CYNK stock rise reflects nature of investment in technology

The company’s shares rose from 10 US cent per share in mid-June to a peak of $21

CYNK Technology shares rose from 10 US cent per share in mid-June to a peak of $21. Photograph: REUTERS/Lucas Jackson

CYNK Technology shares rose from 10 US cent per share in mid-June to a peak of $21. Photograph: REUTERS/Lucas Jackson

 
Peter BrownCYNK Technology

Trading of the company’s shares were halted by the US Securities and Exchange Commission (SEC) on July 11th, have risen from 10 US cent per share in mid-June to a peak of $21 and a market value of $6 billion.

Headquartered in Belize, CYNK (pronounced “cynic”) is apparently built around a showbusiness and business leader introduction “social marketplace” called IntroBiz, which operates from a basic looking website.

While “very rare”, Brown said situations like the CYNK stock rise “can happen, especially with tech stocks”.

Despite concerns over CYNK being expressed by a number of online commentators early last week, it was only on Friday, after more share-price fluctuation, that the SEC halted trading, citing “concerns regarding the accuracy and adequacy of information in the marketplace and potentially manipulative transactions in CYNK’s common stock”.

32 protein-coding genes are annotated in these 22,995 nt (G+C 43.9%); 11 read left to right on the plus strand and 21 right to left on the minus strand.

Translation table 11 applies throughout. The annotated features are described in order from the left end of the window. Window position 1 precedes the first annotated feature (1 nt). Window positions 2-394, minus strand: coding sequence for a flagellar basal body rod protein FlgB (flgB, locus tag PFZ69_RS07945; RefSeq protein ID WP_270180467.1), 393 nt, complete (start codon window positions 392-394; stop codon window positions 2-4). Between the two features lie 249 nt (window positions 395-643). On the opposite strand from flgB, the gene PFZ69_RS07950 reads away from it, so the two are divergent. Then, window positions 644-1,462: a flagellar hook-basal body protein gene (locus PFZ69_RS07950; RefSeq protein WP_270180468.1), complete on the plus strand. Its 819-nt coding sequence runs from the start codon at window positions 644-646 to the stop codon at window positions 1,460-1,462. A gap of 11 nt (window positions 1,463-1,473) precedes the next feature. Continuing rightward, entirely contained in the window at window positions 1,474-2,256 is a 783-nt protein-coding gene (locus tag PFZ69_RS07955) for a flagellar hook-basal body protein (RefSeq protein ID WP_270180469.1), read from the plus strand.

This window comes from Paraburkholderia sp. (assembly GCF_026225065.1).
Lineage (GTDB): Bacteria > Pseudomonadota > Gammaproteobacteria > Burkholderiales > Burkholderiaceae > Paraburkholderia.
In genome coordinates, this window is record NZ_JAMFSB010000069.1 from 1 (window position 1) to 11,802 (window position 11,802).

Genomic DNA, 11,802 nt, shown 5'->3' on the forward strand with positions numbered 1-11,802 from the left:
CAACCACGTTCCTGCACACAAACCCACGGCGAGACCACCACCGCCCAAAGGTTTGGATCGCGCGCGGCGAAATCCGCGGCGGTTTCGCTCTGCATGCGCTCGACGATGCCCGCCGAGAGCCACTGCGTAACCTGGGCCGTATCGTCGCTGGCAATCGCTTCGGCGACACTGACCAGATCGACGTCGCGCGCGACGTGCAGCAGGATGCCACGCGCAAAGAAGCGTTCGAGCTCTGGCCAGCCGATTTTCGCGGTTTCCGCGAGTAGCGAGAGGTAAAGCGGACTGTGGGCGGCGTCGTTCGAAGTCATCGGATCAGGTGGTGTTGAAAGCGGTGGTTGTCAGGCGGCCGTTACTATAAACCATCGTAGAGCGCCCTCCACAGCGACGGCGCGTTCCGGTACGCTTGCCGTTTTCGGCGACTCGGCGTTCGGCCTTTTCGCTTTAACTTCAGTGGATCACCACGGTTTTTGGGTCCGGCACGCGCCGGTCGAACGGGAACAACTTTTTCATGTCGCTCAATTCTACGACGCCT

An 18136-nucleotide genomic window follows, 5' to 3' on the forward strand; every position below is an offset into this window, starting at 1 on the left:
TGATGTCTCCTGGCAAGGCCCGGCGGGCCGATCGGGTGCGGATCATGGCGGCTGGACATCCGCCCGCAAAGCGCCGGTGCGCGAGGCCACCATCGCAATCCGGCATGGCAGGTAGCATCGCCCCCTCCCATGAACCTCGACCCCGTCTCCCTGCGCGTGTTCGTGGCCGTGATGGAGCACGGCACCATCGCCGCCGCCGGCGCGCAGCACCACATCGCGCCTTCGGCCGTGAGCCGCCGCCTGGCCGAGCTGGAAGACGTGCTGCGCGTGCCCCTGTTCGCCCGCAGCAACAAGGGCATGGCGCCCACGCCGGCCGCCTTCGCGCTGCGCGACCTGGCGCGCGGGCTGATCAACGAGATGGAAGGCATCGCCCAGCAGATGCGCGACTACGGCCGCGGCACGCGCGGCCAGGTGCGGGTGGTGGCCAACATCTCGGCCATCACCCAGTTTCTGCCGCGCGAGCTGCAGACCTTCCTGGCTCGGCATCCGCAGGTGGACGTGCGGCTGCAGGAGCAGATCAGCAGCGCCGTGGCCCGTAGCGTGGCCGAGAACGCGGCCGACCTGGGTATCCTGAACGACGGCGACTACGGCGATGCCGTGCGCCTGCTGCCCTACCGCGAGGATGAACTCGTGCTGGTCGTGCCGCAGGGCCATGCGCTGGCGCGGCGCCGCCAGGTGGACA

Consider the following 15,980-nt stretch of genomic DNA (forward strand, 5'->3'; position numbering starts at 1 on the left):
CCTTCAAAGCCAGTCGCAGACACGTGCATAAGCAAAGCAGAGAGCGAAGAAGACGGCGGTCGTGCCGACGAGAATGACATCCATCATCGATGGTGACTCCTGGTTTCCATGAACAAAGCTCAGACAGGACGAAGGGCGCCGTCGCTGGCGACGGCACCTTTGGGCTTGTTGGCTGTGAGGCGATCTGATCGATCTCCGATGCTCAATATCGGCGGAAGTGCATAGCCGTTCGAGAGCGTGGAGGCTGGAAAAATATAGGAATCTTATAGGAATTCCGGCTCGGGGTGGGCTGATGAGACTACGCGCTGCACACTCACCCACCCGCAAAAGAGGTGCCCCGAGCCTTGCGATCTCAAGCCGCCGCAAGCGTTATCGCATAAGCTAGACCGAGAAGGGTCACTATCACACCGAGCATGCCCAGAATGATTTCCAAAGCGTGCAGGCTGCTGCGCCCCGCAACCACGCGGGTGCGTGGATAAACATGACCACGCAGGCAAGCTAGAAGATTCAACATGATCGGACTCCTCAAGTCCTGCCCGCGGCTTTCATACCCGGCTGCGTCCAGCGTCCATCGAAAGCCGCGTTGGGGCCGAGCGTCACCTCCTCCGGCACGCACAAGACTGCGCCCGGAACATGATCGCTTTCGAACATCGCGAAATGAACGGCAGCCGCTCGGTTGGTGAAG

“If I was a regulator I’d be trying to learn lessons from this because it is their job to try and stop things like this happening,” said Ronan Lyons, assistant professor of economics at Trinity College Dublin.

The machinations of CYNK are, unsurprisingly, complex. Its one employee, Javier Romero from Belize, has denied that he’s the CYNK CEO.

Company founder John Kueber, meanwhile, has said he sold all of his CYNK shares to Kenneth Carter, a friend of his brother Phil Kueber.

Lyons said that “traders have been betting on stock they don’t know much about “since the late 1710s, early 1720s”.